The college admissions scandal: finally, a big story which the MSM can't pin to President Trump. But not so fast, my friend! Where there's a will to trash Trump, there's a way.
And so it was that this morning, CNN, with a big assist from New York Times columnist and CNN contributor Frank Bruni, found a way to tie the Trump family to the admissions scandal.
On New Day, Bruni suggested that a donation to Harvard made by Jared Kushner's father was not "morally different" from the crimes committed in the college admissions scandal. Right. Other than the Kushner donation being legal, and the crimes being, uh, crimes.
But hey, for the MSM, any excuse is good to tie Trump to criminality!
If CNN is so scandalized by Kushner getting into Harvard, it should tell us how CNN's own Chris Cuomo, son of former New York Governor Mario, got into Yale. Were his grades and SATs in the top 1-2%, like the vast majority of non-minority Yale applicants admitted on their own merits?
ALISYN CAMEROTA: Let's bring in Frank Bruni, New York Times op-ed columnist and CNN contributor. He also wrote the definitive book on college admissions, "Where You Go Is Not Who You'll Be: an antidote to the college admissions mania." Frank, I'm glad you wrote mania, it's official, parents have gone mad as we now saw. I read your piece last night in the New York Times. You're not surprised by this. However, are you surprised by the scope, of just how many people, parents, coaches, college entrance admissions consultants and things like that?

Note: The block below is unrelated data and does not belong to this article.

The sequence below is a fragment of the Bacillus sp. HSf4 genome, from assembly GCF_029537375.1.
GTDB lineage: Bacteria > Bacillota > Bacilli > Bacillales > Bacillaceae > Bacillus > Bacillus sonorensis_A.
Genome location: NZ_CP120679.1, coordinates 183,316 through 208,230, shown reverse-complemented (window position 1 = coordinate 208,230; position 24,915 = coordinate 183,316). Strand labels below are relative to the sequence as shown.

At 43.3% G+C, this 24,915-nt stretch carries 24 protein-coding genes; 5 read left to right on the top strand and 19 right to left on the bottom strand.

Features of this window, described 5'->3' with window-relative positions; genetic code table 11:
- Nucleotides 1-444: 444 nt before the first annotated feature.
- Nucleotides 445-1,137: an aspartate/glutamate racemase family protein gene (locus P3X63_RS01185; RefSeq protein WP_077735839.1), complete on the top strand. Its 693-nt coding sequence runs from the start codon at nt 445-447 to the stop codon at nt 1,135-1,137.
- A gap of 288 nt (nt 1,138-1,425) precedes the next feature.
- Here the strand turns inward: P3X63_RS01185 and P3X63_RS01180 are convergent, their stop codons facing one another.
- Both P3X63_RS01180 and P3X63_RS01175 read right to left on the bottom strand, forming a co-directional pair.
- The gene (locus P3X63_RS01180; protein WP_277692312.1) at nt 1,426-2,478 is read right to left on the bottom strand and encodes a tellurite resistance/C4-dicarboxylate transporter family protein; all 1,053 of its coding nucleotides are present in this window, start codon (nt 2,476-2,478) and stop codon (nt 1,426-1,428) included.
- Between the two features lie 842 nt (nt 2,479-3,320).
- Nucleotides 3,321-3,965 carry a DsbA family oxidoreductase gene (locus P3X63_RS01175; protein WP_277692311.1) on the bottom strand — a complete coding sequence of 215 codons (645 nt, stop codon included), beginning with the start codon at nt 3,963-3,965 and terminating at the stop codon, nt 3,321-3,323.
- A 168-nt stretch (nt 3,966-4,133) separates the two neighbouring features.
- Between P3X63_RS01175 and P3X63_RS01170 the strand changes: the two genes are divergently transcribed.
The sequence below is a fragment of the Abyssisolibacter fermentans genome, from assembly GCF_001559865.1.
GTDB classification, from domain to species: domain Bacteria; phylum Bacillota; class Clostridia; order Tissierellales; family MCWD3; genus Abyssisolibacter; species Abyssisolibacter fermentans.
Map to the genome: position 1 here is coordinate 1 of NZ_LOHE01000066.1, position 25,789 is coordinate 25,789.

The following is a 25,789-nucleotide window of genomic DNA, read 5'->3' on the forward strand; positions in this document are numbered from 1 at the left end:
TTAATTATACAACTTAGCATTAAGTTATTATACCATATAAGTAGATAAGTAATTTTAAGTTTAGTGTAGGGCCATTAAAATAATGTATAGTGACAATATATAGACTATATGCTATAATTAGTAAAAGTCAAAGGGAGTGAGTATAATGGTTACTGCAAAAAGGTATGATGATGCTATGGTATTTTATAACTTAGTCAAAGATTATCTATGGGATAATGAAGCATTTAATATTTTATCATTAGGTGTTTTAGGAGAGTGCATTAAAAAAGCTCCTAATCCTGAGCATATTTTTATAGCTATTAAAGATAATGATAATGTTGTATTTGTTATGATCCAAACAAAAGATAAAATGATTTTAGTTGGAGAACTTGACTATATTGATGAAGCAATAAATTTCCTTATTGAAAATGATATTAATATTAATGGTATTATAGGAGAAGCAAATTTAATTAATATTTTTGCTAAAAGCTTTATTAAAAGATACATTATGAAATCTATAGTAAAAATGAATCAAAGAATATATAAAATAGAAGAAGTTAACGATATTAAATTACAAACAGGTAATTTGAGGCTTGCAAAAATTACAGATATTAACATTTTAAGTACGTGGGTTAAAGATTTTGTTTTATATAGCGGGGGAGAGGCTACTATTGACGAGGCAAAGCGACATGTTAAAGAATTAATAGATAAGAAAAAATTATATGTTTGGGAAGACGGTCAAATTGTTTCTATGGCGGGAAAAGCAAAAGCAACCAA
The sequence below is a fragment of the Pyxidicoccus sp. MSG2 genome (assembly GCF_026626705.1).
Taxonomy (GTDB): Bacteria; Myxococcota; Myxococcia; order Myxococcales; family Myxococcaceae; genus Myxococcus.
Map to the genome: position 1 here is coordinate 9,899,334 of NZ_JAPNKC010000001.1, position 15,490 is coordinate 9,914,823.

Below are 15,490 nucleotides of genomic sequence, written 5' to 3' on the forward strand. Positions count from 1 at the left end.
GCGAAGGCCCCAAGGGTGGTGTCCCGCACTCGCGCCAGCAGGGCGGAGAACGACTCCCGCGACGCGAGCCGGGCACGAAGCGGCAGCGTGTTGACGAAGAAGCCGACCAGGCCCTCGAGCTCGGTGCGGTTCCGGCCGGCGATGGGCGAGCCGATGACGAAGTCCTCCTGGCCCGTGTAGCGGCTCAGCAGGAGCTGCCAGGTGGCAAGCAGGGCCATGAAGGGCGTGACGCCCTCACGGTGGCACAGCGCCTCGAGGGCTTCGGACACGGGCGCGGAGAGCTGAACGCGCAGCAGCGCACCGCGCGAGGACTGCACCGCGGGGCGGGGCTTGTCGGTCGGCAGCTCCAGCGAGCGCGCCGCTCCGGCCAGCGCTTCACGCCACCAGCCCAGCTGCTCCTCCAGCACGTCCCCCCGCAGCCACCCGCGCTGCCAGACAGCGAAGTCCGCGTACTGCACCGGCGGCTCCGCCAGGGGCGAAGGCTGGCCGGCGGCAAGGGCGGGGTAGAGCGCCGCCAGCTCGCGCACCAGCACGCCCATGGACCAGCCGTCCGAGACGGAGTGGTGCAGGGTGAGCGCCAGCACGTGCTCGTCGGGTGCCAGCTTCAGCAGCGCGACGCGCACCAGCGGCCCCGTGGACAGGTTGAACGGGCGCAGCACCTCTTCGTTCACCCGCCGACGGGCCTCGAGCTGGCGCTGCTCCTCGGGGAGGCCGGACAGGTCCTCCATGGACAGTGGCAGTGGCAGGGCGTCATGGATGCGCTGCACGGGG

FRANK BRUNI: I'm surprised or instance that they got coaches who were willing to take bribes. I had never seen anything like that before. I mean, this is egregious and this is ugly. But I think the important thing, and this is why I'm not surprised, is that money has long corrupted the college admissions process. We're talking now about uses of money that actually happen to be illegal.
But how morally is it that much different from, say, Jared Kushner's father pledging a donation of $2.5 million as Jared, who did not have good enough grades or test scores, is applying to Harvard, and lo and behold gets in? That sort of thing among the wealthy has happened for decades. I think it's accelerated over recent years as the shine of big colleges has meant more to parents. I think we need to talk about that big picture in addition to this criminality.